The rural economy in Brandenburg-Prussia has not had a good press. As the militarised Prussian Junker class was widely blamed for two world wars, most post-war English-language works maintained a negative attitude towards it. German historians mostly followed Hintze, whose works focused on a nobility which accepted their prince’s absolute sovereignty in return for their new roles as bureaucrats and army officers [125, 39]. Büsch presented an influential image of a jingoist East-Elbian noble class that became the negative blueprint by which Germany’s supposedly undemocratic traditions could be historically explained [296]. Studies by Carsten and Hans Rosenberg perpetuated the vision of the Prussian nobility as a serf-owning, bureaucratised caste worshipping an authoritarian state, which deviated substantially from ‘normal’ European and ‘Western’ development [11, 179]. In the late 1980s, Robert M. Berdahl summarised this attitude in his emphasis on the Junkers’ conservative patriarchal ideology which apparently resisted both market forces and public-spirited reforms [178].
Karin Friedrich

4. From Baroque Court to Military Monarchy

Abstract
The nineteenth-century image of the frugal Prussian bureaucratic state has obscured the significance of its Baroque court which competed for dynastic rank and prestige after 1688. The Prussian monarchy was founded on 18 January 1701, when Elector Frederick III placed the royal crown on his own head as Frederick I, ‘king in Prussia’. The coronation took place in Königsberg, far from Berlin and the Brandenburg heartlands, which would not become the centre of the monarchy until later in the eighteenth century [232, 331, 357]. The coronation was accompanied by a massive construction programme, involving the construction or renovation of palaces and monuments, the expansion of the University of Halle, founded in 1694, and the opening of the Society of Sciences in Berlin in 1700, all accompanied by a series of eye-catching ceremonies.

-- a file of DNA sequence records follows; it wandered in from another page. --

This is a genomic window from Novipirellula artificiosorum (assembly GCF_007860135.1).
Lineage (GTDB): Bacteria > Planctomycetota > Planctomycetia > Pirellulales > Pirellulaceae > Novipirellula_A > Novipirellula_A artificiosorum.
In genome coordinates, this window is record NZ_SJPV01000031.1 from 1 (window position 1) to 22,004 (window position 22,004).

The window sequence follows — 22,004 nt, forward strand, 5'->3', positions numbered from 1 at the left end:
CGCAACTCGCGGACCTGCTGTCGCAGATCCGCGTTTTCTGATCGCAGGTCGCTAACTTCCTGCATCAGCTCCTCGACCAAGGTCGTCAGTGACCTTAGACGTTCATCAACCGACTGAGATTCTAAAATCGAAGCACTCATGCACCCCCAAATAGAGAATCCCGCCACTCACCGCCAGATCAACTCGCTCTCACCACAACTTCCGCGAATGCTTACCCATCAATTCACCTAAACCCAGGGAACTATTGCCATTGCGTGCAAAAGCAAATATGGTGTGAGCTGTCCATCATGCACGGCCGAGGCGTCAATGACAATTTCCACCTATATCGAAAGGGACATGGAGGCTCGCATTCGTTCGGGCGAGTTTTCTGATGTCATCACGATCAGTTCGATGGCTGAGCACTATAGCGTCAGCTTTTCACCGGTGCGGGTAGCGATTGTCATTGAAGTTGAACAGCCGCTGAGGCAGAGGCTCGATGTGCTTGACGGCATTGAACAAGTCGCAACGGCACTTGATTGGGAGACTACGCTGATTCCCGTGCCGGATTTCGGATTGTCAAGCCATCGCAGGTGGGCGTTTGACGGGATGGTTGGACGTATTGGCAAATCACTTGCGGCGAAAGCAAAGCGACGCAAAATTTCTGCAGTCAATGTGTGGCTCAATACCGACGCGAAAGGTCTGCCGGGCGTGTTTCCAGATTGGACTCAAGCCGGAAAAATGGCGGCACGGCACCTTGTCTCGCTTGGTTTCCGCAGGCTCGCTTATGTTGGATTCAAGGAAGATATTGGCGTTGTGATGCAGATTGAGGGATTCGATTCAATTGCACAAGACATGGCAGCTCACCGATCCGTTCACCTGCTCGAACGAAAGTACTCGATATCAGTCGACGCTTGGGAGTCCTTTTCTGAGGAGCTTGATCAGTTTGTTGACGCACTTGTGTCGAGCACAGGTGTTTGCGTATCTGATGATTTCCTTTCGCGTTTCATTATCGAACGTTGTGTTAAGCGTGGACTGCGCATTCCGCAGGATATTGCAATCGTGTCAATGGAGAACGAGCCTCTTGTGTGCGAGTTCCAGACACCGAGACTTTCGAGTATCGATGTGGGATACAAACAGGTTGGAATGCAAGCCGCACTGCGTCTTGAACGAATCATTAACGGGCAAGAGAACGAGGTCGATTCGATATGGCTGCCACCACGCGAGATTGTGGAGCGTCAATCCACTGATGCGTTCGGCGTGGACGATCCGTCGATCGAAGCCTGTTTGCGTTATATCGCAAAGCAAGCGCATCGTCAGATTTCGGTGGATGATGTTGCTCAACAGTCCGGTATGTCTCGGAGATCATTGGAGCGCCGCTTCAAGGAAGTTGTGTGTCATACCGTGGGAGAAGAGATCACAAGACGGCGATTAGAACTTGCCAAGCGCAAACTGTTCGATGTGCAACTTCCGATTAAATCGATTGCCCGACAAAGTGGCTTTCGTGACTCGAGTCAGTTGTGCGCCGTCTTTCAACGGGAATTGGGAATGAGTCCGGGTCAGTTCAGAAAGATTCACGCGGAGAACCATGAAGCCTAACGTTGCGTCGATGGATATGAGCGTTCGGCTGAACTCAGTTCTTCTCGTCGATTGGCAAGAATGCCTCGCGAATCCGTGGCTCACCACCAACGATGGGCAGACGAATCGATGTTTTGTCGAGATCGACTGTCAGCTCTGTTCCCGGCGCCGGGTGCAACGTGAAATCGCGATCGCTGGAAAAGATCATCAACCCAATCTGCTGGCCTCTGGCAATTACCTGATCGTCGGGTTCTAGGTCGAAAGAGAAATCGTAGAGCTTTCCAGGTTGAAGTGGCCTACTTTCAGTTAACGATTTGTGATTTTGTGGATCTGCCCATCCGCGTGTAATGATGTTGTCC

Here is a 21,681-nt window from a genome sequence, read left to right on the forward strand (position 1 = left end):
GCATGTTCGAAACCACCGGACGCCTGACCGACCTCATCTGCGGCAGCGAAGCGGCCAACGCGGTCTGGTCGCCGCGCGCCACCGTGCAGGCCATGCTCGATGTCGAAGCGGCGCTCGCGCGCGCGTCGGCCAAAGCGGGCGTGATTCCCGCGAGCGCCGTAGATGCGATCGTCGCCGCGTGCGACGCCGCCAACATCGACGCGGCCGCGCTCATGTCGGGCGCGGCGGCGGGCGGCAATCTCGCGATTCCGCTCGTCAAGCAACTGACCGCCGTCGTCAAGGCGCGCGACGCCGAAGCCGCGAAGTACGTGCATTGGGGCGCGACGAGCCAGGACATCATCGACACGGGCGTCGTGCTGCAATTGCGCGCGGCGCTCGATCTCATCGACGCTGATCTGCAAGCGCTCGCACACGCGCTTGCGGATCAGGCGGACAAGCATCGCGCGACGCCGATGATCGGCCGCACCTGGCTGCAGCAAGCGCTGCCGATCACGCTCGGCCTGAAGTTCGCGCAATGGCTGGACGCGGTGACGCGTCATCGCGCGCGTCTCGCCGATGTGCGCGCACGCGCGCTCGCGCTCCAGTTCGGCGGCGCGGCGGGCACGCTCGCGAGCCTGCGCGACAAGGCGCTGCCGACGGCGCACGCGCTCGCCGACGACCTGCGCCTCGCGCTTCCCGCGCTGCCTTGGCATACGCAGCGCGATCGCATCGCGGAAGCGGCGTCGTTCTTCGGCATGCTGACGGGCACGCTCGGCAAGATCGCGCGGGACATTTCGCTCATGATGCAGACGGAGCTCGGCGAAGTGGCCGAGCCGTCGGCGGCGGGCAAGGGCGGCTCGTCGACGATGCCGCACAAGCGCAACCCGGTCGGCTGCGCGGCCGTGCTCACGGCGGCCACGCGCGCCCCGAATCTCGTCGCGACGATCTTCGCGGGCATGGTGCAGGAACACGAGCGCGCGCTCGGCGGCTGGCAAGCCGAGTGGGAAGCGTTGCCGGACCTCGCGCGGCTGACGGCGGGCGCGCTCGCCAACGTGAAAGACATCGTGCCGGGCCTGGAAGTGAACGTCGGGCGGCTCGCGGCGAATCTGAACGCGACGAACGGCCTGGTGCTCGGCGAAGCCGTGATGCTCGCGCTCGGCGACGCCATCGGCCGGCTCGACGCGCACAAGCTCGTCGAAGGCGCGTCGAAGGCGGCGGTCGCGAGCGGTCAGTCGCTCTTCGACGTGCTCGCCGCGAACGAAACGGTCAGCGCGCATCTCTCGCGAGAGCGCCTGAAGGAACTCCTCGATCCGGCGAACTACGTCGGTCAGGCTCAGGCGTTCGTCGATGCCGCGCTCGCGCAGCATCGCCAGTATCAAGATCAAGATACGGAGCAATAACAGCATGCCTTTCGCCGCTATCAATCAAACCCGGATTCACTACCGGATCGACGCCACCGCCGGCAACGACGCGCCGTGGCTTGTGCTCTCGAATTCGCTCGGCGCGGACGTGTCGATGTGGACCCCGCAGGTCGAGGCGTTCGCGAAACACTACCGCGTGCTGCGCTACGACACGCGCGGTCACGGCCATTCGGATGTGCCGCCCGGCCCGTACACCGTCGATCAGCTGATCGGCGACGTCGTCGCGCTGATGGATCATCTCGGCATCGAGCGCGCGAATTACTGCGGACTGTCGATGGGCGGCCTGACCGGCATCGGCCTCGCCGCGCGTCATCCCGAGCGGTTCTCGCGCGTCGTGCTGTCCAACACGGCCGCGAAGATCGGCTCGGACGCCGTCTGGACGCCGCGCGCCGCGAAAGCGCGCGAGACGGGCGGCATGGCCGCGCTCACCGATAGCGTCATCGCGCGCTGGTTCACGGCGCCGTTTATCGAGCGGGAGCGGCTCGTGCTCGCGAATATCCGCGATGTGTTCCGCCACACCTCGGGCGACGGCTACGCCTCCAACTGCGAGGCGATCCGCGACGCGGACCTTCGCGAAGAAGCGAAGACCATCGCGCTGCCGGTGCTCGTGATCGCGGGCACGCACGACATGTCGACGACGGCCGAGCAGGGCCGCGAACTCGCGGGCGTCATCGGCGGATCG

Karin Friedrich

5. Foreign Policies between East and West

Abstract
For nineteenth-century historians who believed in the primacy of foreign policy, the story of Prussia was dominated by its role in the unification of Germany between 1867 and 1871. Earlier periods served as the pre-history to this event [71]. This changed in the 1960s, when social history became the dominant paradigm. The primacy of foreign policy underwent a much contested revival as a ‘revisionist approach’ in the works of Anglo-Saxon historians of Prussia such as Brendan Simms, Tim Blanning, Derek McKay and Hamish M. Scott [287]. These supporters of a fresh approach to foreign policy, however, do not aim to resurrect Borussian hagiography. Instead they link the importance of foreign policy with the security problems that confronted early modern composite states and their rulers when trying to consolidate their widely scattered territories [13; 36–57, 70; 9–32, 280].
Karin Friedrich

6. Enlightenment and the Public Sphere

Abstract
The definition of Enlightenment has become much broader since the 1970s. What had been considered a ‘movement’ focused around a few Parisian intellectuals splintered: as J.G.A. Pocock writes: ‘Enlightenment was, and Enlightenments were as we find it and them’ [342; 107]. Recently, historians have returned to more cohesive patterns, identifying various ‘brands’ of Enlightenment, such as the Protestant and the Catholic, the ‘early’ and the ‘radical’ Enlightenments, while various distinct ‘national’ Enlightenments have been identified [325, 326, 333, 343]. A ‘western’ rational Enlightenment, based on the French model has been distinguished from a Central European ‘Counter-Enlightenment’, but this dichotomomy has been convincingly queried [321, 335, 353]. The period usually called the European Enlightenment cannot be seen as one coherent ideological movement.
Karin Friedrich

Conclusion

Abstract
The rulers of Brandenburg and monarchs of Prussia were keenly aware of the composite nature of the Brandenburg-Prussian state. Political practice in this conglomerate demanded continuous negotiation, compromise and cooperation, which neither the concept of dualism between the ruler and his provincial elites, nor that of absolutism satisfactorily capture [91; 348]. How far did the integration of Hohenzollern provinces go before the French Revolution and the Napoleonic wars, when redrawn borders raised a new set of issues for Prussia’s state-builders? Just as the expanding European Union today struggles to find a common economic, legal, military, cultural and political language and purpose, Prussia in the late eighteenth century found it hard to find common ground between its composite parts.
Karin Friedrich